Richard Gere finds a puppy at a train station. It grows up into a deeply loyal dog. And that’s it. And yet a beautiful, emotionally engaging film–Hachi: A Dog’s Tale–has been painted around that elegant, uncomplicated premise.
In some ways, Hachi: A Dog’s Tale—a simple story of the bond between a man and his very loyal canine–is a very strange film.
For starters, it’s an American remake of a Japanese film that itself was based on a true Japanese story. In 1920s Japan there was a real Akita named Hachiko who has become legendary in that country for a straightforward act of canine loyalty. He did not pull anyone from a burning house, fight off a mountain lion, or find a lost child. But what he did is somehow more touching by nature of its unassuming steadfast grace.
What’s odd about Hachi—directed by Lasse Hallström (Dear John, Chocolat) and starring Richard Gere, Joan Allen, and Jason Alexander–is that it’s a remake of a 1987 Japanese film version of Hachiko’s tale. The current G-rated movie was released into theaters in Asia and Europe (as Hachiko: A Dog’s Story), but not the United States—until now on DVD.
Watching Hachi, you can almost understand why it didn’t get a US theatrical release–but that doesn’t mean it shouldn’t have. You see, Hachi has no real plot—at least not in the A begats B begats C notion that we normally think of movie narrative. The film opens with an adorable Akita puppy shipped from a Japanese monastery to the United States, where he’s accidentally waylaid at a Rhode Island train station. Gere’s character, a college professor, finds the dog and of course, despite the objections of his wife (Allen) and his own misgivings, he falls for it and keeps it.
And that’s really about it for much of the film. Gere finds a nice dog, they play and bond. The film doesn’t gin up a lot of flash or fuss around its tale or tack on subplots and interpersonal dramas. There are no contrived crises. No melodramatic conflicts past the wife’s initial, quickly converted disapproval. There is just a man and his dog, happy together.
Given Hachi’s gentle slightness, you can see where perhaps theater audiences might have started to wonder, “Is this all there is?” But the home DVD viewing experience is often more personal, more open and intimate—and seen with those eyes, Hachi feels reassuring rather than boring. It doesn’t hurt that it’s a good-looking film, filled with pleasant actors of a certain age and warm, rustic Thomas-Kincaid-style homes, barns, and train stations.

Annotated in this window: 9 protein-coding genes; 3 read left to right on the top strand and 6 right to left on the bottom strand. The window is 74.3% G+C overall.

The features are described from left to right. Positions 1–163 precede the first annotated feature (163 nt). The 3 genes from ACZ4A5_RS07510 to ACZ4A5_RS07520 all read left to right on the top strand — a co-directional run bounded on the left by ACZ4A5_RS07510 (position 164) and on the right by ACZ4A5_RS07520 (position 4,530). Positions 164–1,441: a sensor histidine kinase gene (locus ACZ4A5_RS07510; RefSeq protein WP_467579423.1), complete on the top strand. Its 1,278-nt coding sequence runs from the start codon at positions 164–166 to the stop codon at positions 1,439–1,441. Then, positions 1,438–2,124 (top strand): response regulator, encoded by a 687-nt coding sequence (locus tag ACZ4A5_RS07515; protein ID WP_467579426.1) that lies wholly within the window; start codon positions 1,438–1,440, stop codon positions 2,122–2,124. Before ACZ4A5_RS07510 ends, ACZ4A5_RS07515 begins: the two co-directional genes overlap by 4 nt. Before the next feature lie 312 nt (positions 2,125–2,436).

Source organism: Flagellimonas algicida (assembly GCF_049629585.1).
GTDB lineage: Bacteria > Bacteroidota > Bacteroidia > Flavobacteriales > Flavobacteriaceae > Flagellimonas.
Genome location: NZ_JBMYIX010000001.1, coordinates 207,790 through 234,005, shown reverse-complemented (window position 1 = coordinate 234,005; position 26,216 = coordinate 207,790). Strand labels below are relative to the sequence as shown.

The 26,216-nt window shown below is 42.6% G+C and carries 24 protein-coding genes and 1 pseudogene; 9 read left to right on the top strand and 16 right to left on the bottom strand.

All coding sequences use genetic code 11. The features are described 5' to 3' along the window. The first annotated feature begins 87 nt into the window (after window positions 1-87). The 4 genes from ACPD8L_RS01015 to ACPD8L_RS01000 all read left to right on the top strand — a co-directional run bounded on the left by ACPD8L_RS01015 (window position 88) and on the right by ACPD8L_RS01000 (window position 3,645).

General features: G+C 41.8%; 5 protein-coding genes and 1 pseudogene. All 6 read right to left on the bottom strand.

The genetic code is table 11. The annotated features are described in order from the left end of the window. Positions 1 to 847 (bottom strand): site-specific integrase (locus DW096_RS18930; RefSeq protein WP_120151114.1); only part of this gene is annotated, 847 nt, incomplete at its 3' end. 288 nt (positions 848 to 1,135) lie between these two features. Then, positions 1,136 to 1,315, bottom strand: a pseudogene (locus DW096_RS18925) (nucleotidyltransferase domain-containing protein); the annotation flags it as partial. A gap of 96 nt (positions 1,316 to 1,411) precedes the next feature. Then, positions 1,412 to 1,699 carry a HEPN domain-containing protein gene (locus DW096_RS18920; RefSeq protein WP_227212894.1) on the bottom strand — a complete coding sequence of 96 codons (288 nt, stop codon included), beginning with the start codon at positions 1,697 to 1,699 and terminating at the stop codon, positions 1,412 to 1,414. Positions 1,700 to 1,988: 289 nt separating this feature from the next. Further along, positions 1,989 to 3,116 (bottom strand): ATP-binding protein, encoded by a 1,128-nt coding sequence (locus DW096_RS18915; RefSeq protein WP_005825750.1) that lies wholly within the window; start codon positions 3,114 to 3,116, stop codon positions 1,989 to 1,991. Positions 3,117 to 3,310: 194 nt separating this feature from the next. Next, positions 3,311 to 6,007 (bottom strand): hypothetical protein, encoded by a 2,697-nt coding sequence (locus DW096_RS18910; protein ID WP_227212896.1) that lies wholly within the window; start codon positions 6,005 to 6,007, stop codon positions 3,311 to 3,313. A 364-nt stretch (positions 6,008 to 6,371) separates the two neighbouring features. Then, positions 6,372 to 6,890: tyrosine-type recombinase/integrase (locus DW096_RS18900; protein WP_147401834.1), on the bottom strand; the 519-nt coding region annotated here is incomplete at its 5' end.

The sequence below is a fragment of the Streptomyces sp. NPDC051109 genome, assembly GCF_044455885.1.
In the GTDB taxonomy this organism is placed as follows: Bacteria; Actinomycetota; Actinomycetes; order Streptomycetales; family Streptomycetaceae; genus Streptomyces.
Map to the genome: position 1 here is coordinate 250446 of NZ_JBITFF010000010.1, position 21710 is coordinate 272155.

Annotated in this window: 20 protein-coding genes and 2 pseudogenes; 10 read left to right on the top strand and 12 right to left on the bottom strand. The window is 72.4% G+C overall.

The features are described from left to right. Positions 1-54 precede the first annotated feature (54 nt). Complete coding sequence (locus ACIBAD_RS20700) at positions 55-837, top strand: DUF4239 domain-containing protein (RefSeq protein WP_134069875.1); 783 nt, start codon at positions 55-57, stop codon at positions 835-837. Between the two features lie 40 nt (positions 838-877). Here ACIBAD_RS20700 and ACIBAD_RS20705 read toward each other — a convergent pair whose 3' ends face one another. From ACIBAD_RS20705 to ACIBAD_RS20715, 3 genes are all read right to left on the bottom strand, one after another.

Eventually two things do happen, one following from the other, and they are the reason the real Hachiko has his own statue at a train station in Japan. But in the film these things don’t come with thunderclaps or great portents—they just happen as such things do in real life, without much fanfare. Hallström’s built a film around a very small but touching story and he maintains a quiet earnestness about that story’s low-key beauty.
Sure, it’s schmaltzy. You can criticize Hachi as sappy, manipulative, and thematically thin as a greeting card–I suspect that’s another factor that kept it out of American theaters. But tempting as it may be to dismiss it as a lazy exercise in cheap emotional pandering, it’s not. Hachi is a purposefully and well-constructed film in which its sparse narrative structure becomes the point.
This is not Marley & Me, where we see the dog in terms of how he fits into the humans’ lives. This really is Hachi’s story, told from his point of view, and the fact his story is not melodramatic or epic gives Hachi a somewhat poetic Zen quality—it feels like a haiku, powered by its minimalism. (On the other hand, Hallström’s occasional use of a black & white “dog’s eye view” cam is too artificial, at times jarring you out of the film’s spell.)
In the end, Hachi may not have a lot to say, but what it does say is deeply moving. Its one idea, one point and purpose is to show with great respect and reverence the honest connection between human and dog. And yes, if you’ve ever owned a dog, you will surely cry. Not at anything “bad” that happens in Hachi (no animals or humans are imperiled or violently harmed in the film), but for how touching and steady handed the portrayal of that bond is.